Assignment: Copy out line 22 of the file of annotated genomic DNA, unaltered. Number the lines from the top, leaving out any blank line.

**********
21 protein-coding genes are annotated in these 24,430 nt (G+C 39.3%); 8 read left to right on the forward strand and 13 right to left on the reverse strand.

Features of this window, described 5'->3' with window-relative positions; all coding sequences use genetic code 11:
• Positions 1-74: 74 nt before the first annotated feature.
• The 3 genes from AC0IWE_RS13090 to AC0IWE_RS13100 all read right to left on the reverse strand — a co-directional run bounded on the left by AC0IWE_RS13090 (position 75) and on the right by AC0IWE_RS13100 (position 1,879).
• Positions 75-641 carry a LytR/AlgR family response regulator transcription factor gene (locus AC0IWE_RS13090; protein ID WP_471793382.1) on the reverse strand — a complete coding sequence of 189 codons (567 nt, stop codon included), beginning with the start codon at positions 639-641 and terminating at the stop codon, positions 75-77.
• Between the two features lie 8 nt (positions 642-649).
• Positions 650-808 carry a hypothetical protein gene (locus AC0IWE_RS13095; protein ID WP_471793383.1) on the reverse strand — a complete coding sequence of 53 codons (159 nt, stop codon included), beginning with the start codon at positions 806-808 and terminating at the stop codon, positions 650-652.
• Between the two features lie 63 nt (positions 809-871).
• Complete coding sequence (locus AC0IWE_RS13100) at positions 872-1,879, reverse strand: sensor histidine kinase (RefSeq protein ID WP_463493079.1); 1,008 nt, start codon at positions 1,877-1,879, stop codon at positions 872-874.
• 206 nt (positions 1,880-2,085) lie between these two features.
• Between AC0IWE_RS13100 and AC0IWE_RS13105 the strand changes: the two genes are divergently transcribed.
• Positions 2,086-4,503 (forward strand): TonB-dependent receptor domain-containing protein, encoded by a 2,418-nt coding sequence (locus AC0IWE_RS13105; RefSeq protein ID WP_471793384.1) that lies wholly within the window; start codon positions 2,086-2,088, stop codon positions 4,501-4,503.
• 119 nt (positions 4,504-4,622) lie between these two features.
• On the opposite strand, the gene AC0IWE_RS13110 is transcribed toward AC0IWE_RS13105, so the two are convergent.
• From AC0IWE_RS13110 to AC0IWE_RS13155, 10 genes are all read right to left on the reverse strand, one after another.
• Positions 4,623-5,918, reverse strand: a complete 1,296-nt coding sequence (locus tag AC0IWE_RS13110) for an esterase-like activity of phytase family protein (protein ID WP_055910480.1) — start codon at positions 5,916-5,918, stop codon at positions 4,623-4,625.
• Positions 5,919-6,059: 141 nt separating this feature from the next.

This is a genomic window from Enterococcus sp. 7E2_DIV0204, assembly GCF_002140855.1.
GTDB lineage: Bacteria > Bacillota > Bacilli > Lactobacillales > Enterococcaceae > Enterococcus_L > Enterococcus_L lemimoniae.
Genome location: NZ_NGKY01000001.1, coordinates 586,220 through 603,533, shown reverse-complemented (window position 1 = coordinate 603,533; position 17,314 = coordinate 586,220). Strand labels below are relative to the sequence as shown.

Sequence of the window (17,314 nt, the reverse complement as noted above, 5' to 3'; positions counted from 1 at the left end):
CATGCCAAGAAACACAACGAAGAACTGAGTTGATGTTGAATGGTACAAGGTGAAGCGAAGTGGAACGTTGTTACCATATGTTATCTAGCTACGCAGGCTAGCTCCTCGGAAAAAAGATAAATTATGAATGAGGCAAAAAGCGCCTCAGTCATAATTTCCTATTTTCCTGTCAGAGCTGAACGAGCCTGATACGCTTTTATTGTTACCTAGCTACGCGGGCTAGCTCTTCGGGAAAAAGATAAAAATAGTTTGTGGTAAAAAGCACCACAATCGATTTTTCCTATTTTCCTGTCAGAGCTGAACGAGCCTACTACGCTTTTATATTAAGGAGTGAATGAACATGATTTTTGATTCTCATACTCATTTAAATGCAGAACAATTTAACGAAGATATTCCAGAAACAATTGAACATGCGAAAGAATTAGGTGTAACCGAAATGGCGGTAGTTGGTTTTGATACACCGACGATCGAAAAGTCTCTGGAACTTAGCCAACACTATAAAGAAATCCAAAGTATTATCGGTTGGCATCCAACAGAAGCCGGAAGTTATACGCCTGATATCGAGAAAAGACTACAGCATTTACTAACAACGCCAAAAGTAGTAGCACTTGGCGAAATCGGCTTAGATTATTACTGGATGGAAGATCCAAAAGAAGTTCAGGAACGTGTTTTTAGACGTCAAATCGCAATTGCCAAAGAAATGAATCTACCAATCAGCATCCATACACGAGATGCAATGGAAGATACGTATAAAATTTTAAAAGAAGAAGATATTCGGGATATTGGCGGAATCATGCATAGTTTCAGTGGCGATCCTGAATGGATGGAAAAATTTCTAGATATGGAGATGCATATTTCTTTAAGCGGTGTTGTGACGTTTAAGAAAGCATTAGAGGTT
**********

CATGCCAAGAAACACAACGAAGAACTGAGTTGATGTTGAATGGTACAAGGTGAAGCGAAGTGGAACGTTGTTACCATATGTTATCTAGCTACGCAGGCTAGCTCCTCGGAAAAAAGATAAATTATGAATGAGGCAAAAAGCGCCTCAGTCATAATTTCCTATTTTCCTGTCAGAGCTGAACGAGCCTGATACGCTTTTATTGTTACCTAGCTACGCGGGCTAGCTCTTCGGGAAAAAGATAAAAATAGTTTGTGGTAAAAAGCACCACAATCGATTTTTCCTATTTTCCTGTCAGAGCTGAACGAGCCTACTACGCTTTTATATTAAGGAGTGAATGAACATGATTTTTGATTCTCATACTCATTTAAATGCAGAACAATTTAACGAAGATATTCCAGAAACAATTGAACATGCGAAAGAATTAGGTGTAACCGAAATGGCGGTAGTTGGTTTTGATACACCGACGATCGAAAAGTCTCTGGAACTTAGCCAACACTATAAAGAAATCCAAAGTATTATCGGTTGGCATCCAACAGAAGCCGGAAGTTATACGCCTGATATCGAGAAAAGACTACAGCATTTACTAACAACGCCAAAAGTAGTAGCACTTGGCGAAATCGGCTTAGATTATTACTGGATGGAAGATCCAAAAGAAGTTCAGGAACGTGTTTTTAGACGTCAAATCGCAATTGCCAAAGAAATGAATCTACCAATCAGCATCCATACACGAGATGCAATGGAAGATACGTATAAAATTTTAAAAGAAGAAGATATTCGGGATATTGGCGGAATCATGCATAGTTTCAGTGGCGATCCTGAATGGATGGAAAAATTTCTAGATATGGAGATGCATATTTCTTTAAGCGGTGTTGTGACGTTTAAGAAAGCATTAGAGGTT